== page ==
The busy summer season is nearly upon us which means all of us want to not only do our best on the multiple worksites we’ll be sent to, but also look our best, meaning professional! This week we are re-posting a great blog from last year outlining the type of clothing that is appropriate for all property management positions.
“Why does work attire matter? There are many reasons why you should and need to follow work attire policies. In today’s society first impressions mean a lot more then some would like to think. Just recently I walked into a property that I was interested in moving into. As the leaser greeted me, I couldn’t help but notice that she was wearing open-toed heels, old worn-looking jeans, a low cut t-shirt, and her hair was pulled back in a messy ponytail. As she gave me the tour of the property I noticed she had a difficult time walking around. It appeared she got tired very quickly (I think this might have to do with the high heels she was wearing) and as we cut across some grass area she almost fell when her heel got stuck in the grass. It was obvious that she didn’t consider her job and duties when she was getting dressed that morning.
I had a difficult time getting passed her appearance and based on her work attire I couldn’t help but question the professionalism of the property and the employee herself. I know not everyone has an eye for fashion but this is why we have dress code policies. If the employee looks sloppy it makes the property look sloppy too. I thought to myself, “I don’t ever want to give that impression,” so I did some online searching and found some great work attire guidelines that I would love to share that may relate a little more to our industry.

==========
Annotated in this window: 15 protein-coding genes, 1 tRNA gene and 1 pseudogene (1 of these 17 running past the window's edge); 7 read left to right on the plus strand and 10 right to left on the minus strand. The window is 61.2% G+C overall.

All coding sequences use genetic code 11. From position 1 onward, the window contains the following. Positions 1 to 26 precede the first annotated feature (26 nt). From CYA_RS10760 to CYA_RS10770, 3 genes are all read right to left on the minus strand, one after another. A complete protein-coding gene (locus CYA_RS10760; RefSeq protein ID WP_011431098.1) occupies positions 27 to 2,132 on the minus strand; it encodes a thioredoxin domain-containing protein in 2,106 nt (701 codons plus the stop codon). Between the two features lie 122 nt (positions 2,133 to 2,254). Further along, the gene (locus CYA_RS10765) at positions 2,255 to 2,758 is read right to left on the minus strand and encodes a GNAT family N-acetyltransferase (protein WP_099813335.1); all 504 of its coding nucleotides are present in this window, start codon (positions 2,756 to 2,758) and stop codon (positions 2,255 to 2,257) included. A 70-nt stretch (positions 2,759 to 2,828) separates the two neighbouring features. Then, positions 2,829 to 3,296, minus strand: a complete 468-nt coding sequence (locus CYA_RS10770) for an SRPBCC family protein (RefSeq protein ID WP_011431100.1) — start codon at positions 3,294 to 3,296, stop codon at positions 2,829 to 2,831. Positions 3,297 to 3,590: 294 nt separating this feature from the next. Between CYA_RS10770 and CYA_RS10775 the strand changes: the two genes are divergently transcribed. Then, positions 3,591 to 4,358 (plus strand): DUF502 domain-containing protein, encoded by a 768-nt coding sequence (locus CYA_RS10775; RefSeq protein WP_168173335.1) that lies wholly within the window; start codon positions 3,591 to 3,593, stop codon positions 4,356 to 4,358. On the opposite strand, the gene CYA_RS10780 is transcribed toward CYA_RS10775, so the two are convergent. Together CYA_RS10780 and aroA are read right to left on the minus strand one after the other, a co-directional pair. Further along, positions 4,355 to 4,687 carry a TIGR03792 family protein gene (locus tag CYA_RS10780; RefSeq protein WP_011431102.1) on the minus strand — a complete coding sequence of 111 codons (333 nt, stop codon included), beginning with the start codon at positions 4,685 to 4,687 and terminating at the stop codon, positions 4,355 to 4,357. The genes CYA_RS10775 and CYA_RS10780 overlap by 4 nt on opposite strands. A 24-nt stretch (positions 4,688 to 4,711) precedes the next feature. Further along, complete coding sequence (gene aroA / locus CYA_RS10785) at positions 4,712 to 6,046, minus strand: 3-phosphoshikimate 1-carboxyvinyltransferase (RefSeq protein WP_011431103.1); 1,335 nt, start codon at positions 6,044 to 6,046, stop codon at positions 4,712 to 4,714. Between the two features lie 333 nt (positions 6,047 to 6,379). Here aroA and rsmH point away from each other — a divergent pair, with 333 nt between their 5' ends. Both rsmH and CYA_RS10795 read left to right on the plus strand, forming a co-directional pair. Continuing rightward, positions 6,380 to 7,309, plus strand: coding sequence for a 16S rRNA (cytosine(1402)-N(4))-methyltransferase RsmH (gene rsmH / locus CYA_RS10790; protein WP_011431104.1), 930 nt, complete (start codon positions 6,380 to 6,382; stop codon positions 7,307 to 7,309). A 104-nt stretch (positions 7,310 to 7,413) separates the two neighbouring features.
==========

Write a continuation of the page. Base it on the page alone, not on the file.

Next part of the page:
Property Manager/ Leaser: Some properties will have standard attire, such as black, blue, or gray slacks with a black or white top with a collar. Some may prefer a pantsuit. Inappropriate pants would be leggings, spandex, exercise pants or sweatpants. Casual dresses and skirts (split below the knee) are acceptable. Dress/ skirt length should be at a length at which you can sit comfortably in public. Short, tight skirts that ride halfway up the thigh are inappropriate for work. Mini-skirts, skorts, sun dresses, beach dresses, and spaghetti strap dresses are inappropriate for the office too. Dress or casual shirts, sweater tops, and turtlenecks are acceptable. Tank tops, midriff tops, halter tops and tops with bare shoulders are inappropriate. As for shoes; when you know you will be doing a lot of walking (ie: property tours) it’s best to wear flats with a rubber sole. High heels, open-toed shoes, flip flops, and sling-backs are inappropriate. Jewelry, make-up, perfume and hair should be in good taste. Keep in mind that some people are allergic to some chemicals in perfumes and make-up, so wear these substances with restraint.
Building Maintenance/Porter:There are properties that may give you a standard uniform to wear. Some may require you to wear coveralls. If you go to a property that doesn’t require either then the best way to go is with solid color t-shirts and/or sweaters. Inappropriate attire would include tank tops, shirts with potentially offensive words, terms, logos, pictures, cartoons, or slogans. You don’t want to wear anything that may be new that you won’t want to get dirty or mess up. Keep in mind that, just because you work in building maintenance, it doesn’t mean you can show up to work dirty already. Work boots are best but talk to the property manager to make sure you are wearing the best-fitted boots for the job.
Remember that first impressions can make or break you. Make sure your clothes are pressed, clean, and that your outfit is safe for the type of work you do. Keep professionalism and safety in mind when getting dress for work and ask yourself, “What does my outfit say about me?” ”
Maria Torres, Fashion Expert and General Great Advice-Giver